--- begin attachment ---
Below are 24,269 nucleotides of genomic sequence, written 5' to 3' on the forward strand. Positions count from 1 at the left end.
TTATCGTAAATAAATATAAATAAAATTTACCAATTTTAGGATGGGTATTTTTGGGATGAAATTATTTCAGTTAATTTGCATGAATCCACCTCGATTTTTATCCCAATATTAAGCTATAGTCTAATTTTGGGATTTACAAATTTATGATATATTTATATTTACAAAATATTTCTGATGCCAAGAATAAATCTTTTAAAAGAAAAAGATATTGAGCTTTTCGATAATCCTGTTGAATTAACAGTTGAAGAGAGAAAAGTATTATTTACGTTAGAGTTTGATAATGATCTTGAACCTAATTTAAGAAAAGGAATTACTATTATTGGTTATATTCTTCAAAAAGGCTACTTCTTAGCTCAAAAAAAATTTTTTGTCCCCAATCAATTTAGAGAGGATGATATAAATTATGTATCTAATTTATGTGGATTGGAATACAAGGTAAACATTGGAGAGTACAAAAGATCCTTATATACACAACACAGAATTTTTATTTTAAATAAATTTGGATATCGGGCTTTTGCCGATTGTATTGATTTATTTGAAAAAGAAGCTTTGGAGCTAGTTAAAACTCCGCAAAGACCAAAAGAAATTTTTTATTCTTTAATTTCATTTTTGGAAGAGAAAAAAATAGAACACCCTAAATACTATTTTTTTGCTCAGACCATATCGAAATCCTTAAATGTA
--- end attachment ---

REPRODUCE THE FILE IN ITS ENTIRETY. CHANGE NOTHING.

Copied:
Below are 24,269 nucleotides of genomic sequence, written 5' to 3' on the forward strand. Positions count from 1 at the left end.
TTATCGTAAATAAATATAAATAAAATTTACCAATTTTAGGATGGGTATTTTTGGGATGAAATTATTTCAGTTAATTTGCATGAATCCACCTCGATTTTTATCCCAATATTAAGCTATAGTCTAATTTTGGGATTTACAAATTTATGATATATTTATATTTACAAAATATTTCTGATGCCAAGAATAAATCTTTTAAAAGAAAAAGATATTGAGCTTTTCGATAATCCTGTTGAATTAACAGTTGAAGAGAGAAAAGTATTATTTACGTTAGAGTTTGATAATGATCTTGAACCTAATTTAAGAAAAGGAATTACTATTATTGGTTATATTCTTCAAAAAGGCTACTTCTTAGCTCAAAAAAAATTTTTTGTCCCCAATCAATTTAGAGAGGATGATATAAATTATGTATCTAATTTATGTGGATTGGAATACAAGGTAAACATTGGAGAGTACAAAAGATCCTTATATACACAACACAGAATTTTTATTTTAAATAAATTTGGATATCGGGCTTTTGCCGATTGTATTGATTTATTTGAAAAAGAAGCTTTGGAGCTAGTTAAAACTCCGCAAAGACCAAAAGAAATTTTTTATTCTTTAATTTCATTTTTGGAAGAGAAAAAAATAGAACACCCTAAATACTATTTTTTTGCTCAGACCATATCGAAATCCTTAAATGTA